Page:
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Mw 6.0 Earthquake Rocks Jakarta
A magnitude-6.0 earthquake struck Jakarta, Indonesia on 23 January 2018 at approximately 1:30pm (Singapore time). Based on information provided by the United States Geological Survey (USGS), the quake occurred in the Indian Ocean, about 154 kilometres (km) off the southwest coast of Java at a depth of about 44 km.
According to the Indonesia’s Agency for Meteorology, Climatology and Geophysics of Indonesia (BMKG), the earthquake originated from an oblique thrust fault. BMKG recorded 20 aftershocks within two hours of the quake.
The Mw 6.0 earthquake caused ground shaking throughout West and Central Java, and in Southern Sumatra. According to citizen reports, the earthquake was felt with intensity IV-V (light to moderate on the Modified Mercalli Intensity Scale) in Jakarta and Bogor, III (weak) in Bandung and Southern Sumatra, and II (weak) in Bantul, Jogyakarta. Photos showing earthquake damage in Lebak, West Java, -the area closest to the quake’s epicentre- have been circulating on social media.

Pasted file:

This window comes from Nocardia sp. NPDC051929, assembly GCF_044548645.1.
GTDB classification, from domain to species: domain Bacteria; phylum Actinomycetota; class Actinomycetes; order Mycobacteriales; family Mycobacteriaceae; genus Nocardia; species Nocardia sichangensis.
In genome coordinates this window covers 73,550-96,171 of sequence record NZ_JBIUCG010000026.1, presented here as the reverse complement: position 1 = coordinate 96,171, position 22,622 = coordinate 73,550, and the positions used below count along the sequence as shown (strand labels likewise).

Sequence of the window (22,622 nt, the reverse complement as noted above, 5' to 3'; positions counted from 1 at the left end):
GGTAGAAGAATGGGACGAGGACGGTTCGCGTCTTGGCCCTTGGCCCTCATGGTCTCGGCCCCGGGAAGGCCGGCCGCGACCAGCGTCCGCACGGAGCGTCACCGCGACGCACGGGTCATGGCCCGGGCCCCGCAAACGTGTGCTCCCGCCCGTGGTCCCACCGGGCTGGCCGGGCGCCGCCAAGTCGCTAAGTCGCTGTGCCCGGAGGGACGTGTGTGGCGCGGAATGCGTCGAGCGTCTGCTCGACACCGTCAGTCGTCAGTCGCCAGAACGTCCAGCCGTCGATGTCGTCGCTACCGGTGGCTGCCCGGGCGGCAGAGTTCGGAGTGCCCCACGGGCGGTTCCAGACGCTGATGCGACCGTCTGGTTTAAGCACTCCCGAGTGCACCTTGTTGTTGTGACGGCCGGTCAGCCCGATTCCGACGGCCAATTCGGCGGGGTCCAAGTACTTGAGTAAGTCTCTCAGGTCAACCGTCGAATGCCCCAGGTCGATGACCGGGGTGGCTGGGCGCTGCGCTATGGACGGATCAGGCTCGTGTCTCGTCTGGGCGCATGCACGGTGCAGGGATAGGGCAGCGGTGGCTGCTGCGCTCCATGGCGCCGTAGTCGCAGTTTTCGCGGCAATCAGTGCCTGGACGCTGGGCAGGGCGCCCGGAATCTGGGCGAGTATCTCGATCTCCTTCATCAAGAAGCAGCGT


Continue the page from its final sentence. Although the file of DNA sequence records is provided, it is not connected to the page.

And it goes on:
The impact of this earthquake on places like Lampung and Jogyakarta -about 495 km from the epicentre- indicates that the quake occurred at a moderate depth. Such moderately deep earthquakes allow for the release of energy across relatively long distances compared to shallow earthquakes with the same magnitude.
The location of the earthquake’s epicentre indicates that it was an intraslab quake, originating within the Indian Ocean plate as it subducted underneath the Eurasian plate. Intraslab earthquakes typically release more high frequency energy than earthquakes that occur at the boundary of a tectonic plate.